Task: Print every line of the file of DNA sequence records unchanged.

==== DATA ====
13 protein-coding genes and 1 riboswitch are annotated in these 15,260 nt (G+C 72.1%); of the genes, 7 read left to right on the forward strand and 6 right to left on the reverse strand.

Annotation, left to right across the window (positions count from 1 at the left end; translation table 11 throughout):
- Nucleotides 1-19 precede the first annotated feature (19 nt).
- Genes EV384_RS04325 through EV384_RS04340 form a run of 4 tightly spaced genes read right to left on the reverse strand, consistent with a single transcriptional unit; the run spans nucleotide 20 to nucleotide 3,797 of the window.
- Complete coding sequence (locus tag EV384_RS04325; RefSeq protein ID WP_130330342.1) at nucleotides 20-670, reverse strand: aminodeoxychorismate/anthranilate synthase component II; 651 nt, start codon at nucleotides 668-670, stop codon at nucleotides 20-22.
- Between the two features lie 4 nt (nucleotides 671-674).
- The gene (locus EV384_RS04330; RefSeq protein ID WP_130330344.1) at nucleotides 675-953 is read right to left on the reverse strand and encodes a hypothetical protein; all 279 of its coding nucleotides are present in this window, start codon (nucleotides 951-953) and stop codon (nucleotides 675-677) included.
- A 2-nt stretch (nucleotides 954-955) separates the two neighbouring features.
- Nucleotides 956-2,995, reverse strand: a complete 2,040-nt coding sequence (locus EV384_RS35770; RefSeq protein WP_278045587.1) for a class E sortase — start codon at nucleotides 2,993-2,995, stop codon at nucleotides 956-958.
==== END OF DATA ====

13 protein-coding genes and 1 riboswitch are annotated in these 15,260 nt (G+C 72.1%); of the genes, 7 read left to right on the forward strand and 6 right to left on the reverse strand.

Annotation, left to right across the window (positions count from 1 at the left end; translation table 11 throughout):
- Nucleotides 1-19 precede the first annotated feature (19 nt).
- Genes EV384_RS04325 through EV384_RS04340 form a run of 4 tightly spaced genes read right to left on the reverse strand, consistent with a single transcriptional unit; the run spans nucleotide 20 to nucleotide 3,797 of the window.
- Complete coding sequence (locus tag EV384_RS04325; RefSeq protein ID WP_130330342.1) at nucleotides 20-670, reverse strand: aminodeoxychorismate/anthranilate synthase component II; 651 nt, start codon at nucleotides 668-670, stop codon at nucleotides 20-22.
- Between the two features lie 4 nt (nucleotides 671-674).
- The gene (locus EV384_RS04330; RefSeq protein ID WP_130330344.1) at nucleotides 675-953 is read right to left on the reverse strand and encodes a hypothetical protein; all 279 of its coding nucleotides are present in this window, start codon (nucleotides 951-953) and stop codon (nucleotides 675-677) included.
- A 2-nt stretch (nucleotides 954-955) separates the two neighbouring features.
- Nucleotides 956-2,995, reverse strand: a complete 2,040-nt coding sequence (locus EV384_RS35770; RefSeq protein WP_278045587.1) for a class E sortase — start codon at nucleotides 2,993-2,995, stop codon at nucleotides 956-958.